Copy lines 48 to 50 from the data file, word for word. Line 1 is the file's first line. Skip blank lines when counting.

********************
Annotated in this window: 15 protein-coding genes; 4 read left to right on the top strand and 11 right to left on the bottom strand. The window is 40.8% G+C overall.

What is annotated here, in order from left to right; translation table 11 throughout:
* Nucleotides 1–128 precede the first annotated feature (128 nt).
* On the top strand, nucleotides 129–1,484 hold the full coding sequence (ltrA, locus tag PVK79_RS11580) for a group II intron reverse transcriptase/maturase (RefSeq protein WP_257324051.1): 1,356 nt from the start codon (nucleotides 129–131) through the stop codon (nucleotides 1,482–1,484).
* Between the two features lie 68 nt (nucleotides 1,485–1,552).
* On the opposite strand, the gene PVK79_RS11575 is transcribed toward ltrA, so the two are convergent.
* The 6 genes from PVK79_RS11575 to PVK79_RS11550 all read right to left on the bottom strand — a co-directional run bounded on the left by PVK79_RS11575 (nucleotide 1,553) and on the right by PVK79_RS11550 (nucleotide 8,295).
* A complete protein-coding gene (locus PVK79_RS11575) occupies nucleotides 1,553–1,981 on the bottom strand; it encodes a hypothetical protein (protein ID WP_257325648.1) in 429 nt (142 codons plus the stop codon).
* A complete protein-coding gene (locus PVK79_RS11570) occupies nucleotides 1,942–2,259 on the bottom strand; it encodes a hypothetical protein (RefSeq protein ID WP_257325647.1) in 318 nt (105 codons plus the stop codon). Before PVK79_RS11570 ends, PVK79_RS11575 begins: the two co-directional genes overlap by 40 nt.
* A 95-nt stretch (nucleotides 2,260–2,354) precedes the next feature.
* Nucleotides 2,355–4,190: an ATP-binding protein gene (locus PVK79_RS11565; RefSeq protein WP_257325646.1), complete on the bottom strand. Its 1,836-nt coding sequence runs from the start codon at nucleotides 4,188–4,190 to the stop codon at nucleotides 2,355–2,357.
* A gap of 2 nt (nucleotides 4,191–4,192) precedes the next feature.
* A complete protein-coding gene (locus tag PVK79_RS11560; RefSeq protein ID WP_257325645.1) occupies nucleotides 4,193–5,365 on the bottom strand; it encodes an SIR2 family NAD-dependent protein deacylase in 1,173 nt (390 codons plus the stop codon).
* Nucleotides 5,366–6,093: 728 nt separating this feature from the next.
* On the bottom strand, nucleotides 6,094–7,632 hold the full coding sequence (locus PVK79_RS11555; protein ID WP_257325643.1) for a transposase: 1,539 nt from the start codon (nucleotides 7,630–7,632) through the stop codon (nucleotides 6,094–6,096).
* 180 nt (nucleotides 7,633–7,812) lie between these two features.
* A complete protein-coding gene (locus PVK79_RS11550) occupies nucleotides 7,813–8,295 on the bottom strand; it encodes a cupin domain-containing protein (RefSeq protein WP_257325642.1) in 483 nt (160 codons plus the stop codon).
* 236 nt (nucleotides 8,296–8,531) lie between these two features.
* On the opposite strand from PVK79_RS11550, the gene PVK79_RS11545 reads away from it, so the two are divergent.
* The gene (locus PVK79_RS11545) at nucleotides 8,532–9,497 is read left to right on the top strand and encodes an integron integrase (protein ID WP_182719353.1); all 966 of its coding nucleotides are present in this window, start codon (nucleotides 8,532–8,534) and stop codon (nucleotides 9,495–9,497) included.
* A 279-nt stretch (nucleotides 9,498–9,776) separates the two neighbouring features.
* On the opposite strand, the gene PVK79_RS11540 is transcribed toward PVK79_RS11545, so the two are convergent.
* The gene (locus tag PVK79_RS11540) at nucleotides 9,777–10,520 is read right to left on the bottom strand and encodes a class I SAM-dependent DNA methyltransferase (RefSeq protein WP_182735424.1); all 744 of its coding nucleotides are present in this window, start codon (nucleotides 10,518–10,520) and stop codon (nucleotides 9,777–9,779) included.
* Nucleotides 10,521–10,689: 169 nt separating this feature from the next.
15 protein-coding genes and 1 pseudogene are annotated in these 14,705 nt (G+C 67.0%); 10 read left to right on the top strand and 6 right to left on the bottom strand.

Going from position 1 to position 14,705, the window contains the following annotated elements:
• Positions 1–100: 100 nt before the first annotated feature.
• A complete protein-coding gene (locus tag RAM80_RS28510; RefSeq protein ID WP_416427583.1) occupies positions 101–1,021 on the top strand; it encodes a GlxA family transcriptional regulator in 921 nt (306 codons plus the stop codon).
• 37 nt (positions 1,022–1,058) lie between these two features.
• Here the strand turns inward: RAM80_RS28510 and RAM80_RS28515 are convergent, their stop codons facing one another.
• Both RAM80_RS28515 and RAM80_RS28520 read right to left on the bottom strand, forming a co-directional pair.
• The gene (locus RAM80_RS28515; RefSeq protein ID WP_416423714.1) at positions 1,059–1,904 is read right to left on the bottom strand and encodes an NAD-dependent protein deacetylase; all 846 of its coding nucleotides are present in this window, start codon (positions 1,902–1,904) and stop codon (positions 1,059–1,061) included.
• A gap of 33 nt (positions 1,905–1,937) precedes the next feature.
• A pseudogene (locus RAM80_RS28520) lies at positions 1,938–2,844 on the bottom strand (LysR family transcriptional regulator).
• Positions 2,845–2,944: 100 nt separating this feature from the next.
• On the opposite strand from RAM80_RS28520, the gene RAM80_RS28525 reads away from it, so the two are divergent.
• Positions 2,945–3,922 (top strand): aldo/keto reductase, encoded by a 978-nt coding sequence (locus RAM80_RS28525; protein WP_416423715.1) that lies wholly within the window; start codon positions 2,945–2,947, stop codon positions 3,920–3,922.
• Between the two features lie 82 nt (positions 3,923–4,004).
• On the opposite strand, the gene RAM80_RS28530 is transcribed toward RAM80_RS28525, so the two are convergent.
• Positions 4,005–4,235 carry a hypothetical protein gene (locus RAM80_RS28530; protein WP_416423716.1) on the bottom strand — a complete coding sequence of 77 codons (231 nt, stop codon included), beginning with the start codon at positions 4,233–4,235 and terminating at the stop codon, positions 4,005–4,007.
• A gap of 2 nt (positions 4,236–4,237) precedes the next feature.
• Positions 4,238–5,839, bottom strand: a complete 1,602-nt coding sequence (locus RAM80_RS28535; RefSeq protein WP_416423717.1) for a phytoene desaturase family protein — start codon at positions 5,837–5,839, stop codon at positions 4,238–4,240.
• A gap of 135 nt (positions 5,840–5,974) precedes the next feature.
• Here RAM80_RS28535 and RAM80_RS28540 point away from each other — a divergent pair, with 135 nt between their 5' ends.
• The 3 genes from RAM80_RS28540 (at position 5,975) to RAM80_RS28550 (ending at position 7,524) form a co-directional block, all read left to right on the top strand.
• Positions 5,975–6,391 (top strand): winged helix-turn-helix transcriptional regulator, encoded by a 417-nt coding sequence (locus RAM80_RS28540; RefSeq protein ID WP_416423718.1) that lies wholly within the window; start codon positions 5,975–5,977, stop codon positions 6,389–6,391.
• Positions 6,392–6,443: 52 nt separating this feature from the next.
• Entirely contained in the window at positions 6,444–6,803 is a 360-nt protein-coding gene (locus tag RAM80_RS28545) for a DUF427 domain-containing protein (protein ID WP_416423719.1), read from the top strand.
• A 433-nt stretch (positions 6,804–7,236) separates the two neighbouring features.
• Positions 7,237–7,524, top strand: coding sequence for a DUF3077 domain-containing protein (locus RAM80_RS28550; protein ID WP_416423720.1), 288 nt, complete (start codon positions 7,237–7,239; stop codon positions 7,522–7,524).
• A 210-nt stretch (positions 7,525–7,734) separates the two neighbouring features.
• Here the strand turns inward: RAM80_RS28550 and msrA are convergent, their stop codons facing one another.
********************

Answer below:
• Entirely contained in the window at positions 6,444–6,803 is a 360-nt protein-coding gene (locus tag RAM80_RS28545) for a DUF427 domain-containing protein (protein ID WP_416423719.1), read from the top strand.
• A 433-nt stretch (positions 6,804–7,236) separates the two neighbouring features.
• Positions 7,237–7,524, top strand: coding sequence for a DUF3077 domain-containing protein (locus RAM80_RS28550; protein ID WP_416423720.1), 288 nt, complete (start codon positions 7,237–7,239; stop codon positions 7,522–7,524).